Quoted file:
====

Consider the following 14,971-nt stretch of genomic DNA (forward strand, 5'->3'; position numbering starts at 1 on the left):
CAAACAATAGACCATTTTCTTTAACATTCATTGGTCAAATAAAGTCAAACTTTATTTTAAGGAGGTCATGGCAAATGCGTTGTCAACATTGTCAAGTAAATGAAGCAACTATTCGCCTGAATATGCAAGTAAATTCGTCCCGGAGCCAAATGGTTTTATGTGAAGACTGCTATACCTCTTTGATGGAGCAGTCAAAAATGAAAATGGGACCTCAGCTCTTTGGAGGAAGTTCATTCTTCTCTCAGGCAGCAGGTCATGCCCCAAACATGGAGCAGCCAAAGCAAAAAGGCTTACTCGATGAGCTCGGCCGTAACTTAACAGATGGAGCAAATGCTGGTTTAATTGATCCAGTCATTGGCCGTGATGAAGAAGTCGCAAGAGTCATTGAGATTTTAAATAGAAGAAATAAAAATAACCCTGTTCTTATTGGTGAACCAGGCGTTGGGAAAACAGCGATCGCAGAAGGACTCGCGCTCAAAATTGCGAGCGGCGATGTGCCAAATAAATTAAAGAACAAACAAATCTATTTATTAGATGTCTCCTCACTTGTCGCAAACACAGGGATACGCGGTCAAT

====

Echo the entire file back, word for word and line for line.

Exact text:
Consider the following 14,971-nt stretch of genomic DNA (forward strand, 5'->3'; position numbering starts at 1 on the left):
CAAACAATAGACCATTTTCTTTAACATTCATTGGTCAAATAAAGTCAAACTTTATTTTAAGGAGGTCATGGCAAATGCGTTGTCAACATTGTCAAGTAAATGAAGCAACTATTCGCCTGAATATGCAAGTAAATTCGTCCCGGAGCCAAATGGTTTTATGTGAAGACTGCTATACCTCTTTGATGGAGCAGTCAAAAATGAAAATGGGACCTCAGCTCTTTGGAGGAAGTTCATTCTTCTCTCAGGCAGCAGGTCATGCCCCAAACATGGAGCAGCCAAAGCAAAAAGGCTTACTCGATGAGCTCGGCCGTAACTTAACAGATGGAGCAAATGCTGGTTTAATTGATCCAGTCATTGGCCGTGATGAAGAAGTCGCAAGAGTCATTGAGATTTTAAATAGAAGAAATAAAAATAACCCTGTTCTTATTGGTGAACCAGGCGTTGGGAAAACAGCGATCGCAGAAGGACTCGCGCTCAAAATTGCGAGCGGCGATGTGCCAAATAAATTAAAGAACAAACAAATCTATTTATTAGATGTCTCCTCACTTGTCGCAAACACAGGGATACGCGGTCAAT